|January 22, 1999||Volume 6, Number 9|
ErrataOur apologies for the word that read P_______? in the January 8 story on the 1939 royal visit (p. 16).
The question mark stemmed from the editor's not being able to read his own hand-writing on a photo-print of the front page of the June 3, 1939, Star Phoenix, on microfilm.
The word - re-researched, but inadvertently omitted from the pages sent to the printer (and missed on the blueline!) - is Packed, as in "City Packed for Visit of Sovereigns."
(And, yes, we spelled necessary with an x instead of a c on p. 20.)
PCS Centre Under Way
Place Riel Pick-Up
Cold? What Cold?
Employee Assistance ProgramIf personal problems have become overwhelming for you, consider contacting the Employee Assistance Program (EAP) for confidential, cost-free counselling. Phone 966-4300 to set up a consultation meeting with a professional.
A recent Canadian Press story reports that women are outnumbering men at Canadian universities by the largest margin ever.
Women now constitute 55.7% of the undergraduate students, up from about 50% in 1987, according to findings by the Association of Universities and Colleges of Canada (AUCC).
Women are also enrolled in disciplines that used to be male-dominated, such as engineering, where about one-quarter of the students are women.
At the post-graduate level, women are also making significant gains.
In 1987, women represented 43.6% of masters students and 34.8% of PhD students. Now, the respective percentages are 50.7% and 42.5%.
Herb O'Heron, of AUCC, opines that societal attitudes about women largely account for the changes plus the fact that more females are graduating from high school than males.
The December issue of University Affairs reports that talking cafés - or salons - are all the rage in Vancouver.
A modest experiment begun last year by Yosef Wosk, director of interdisciplinary studies at Simon Fraser University, "has spread like Starbucks franchises on the West Coast," the UA story says.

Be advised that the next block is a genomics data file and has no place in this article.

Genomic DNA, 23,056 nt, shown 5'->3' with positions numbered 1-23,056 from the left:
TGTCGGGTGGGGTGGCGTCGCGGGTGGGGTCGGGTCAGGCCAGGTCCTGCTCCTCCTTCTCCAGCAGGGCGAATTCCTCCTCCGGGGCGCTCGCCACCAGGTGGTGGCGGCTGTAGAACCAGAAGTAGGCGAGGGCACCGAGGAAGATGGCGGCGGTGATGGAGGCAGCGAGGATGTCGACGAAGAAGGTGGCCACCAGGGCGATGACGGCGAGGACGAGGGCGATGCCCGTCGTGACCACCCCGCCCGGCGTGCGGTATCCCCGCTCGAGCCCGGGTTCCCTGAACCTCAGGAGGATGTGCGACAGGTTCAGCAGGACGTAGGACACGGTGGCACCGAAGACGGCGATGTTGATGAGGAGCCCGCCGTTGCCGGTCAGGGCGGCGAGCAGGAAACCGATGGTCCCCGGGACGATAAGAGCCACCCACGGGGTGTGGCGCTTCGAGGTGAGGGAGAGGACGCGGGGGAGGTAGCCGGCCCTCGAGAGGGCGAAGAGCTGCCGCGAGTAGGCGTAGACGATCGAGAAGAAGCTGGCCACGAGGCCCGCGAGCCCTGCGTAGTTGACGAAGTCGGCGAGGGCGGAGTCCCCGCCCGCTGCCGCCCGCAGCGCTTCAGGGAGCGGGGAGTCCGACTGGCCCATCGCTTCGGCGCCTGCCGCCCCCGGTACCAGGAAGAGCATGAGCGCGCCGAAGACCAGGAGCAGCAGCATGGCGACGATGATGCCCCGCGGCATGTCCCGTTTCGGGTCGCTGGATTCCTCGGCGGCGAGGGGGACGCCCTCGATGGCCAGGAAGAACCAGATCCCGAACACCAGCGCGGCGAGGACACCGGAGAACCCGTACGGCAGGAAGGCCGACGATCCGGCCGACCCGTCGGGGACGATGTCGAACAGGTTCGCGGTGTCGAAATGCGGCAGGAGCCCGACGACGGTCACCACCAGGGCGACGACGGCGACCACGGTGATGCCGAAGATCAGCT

Drawing on 18th century Paris salons and on 20th century ones in New York, Wosk launched the first Philosophers' Café last spring and now there are four such, with splinter groups looking for smaller, more frequent opportunities to keep talking.
The idea is to invite adults to converse, over a coffee or a drink, about a wide range of topical issues. A $10 fee covers the costs of organizing and taking over a restaurant for an evening.
UA reports SFU vice-president David Mitchell as saying that "there's a desire in the community to get together with other people - not necessarily like-minded people - to discuss ideas in a civilized environment."
The topics range from politics and extraterrestrial life to the cloning of humans.
Mitchell himself moderates discussions at one downtown restaurant; Vancouver Sun columnist Stan Persky, Professor Dale Beyerstein, of Langara College, and television producer Roman Onufrichuk moderate others.
Across North America, meanwhile, talking salons are a growing phenomenon with hundreds of groups belonging to the Neighborhood Salon Association, which was launched by Utne Reader magazine.
By popular request, here are a few more comments from test papers and essays submitted to teachers by high school and college students.
Magic SquareAdd the boxed numbers vertically, horizontally, or diagonally and see why this is called a magic square.
Editor's NoteDo you have a photograph of, know of any article that's been written about, or have any personal recollection of Half Way House - the student hang-out that used to be located at College Drive and Cumberland Avenue in the '20s and '30s? If so, please phone Wayne Eyre, editor of On Campus News at 966-6610 or e-mail Wayne.Eyre@usask.ca
We also encourage readers to submit story, article, and feature ideas of all kinds. And remember: our Letters Box is always open, as is our Suggestion Box (for ideas on how the University might better function, serve, or plan).
For further information, visit the web site or contact email@example.com
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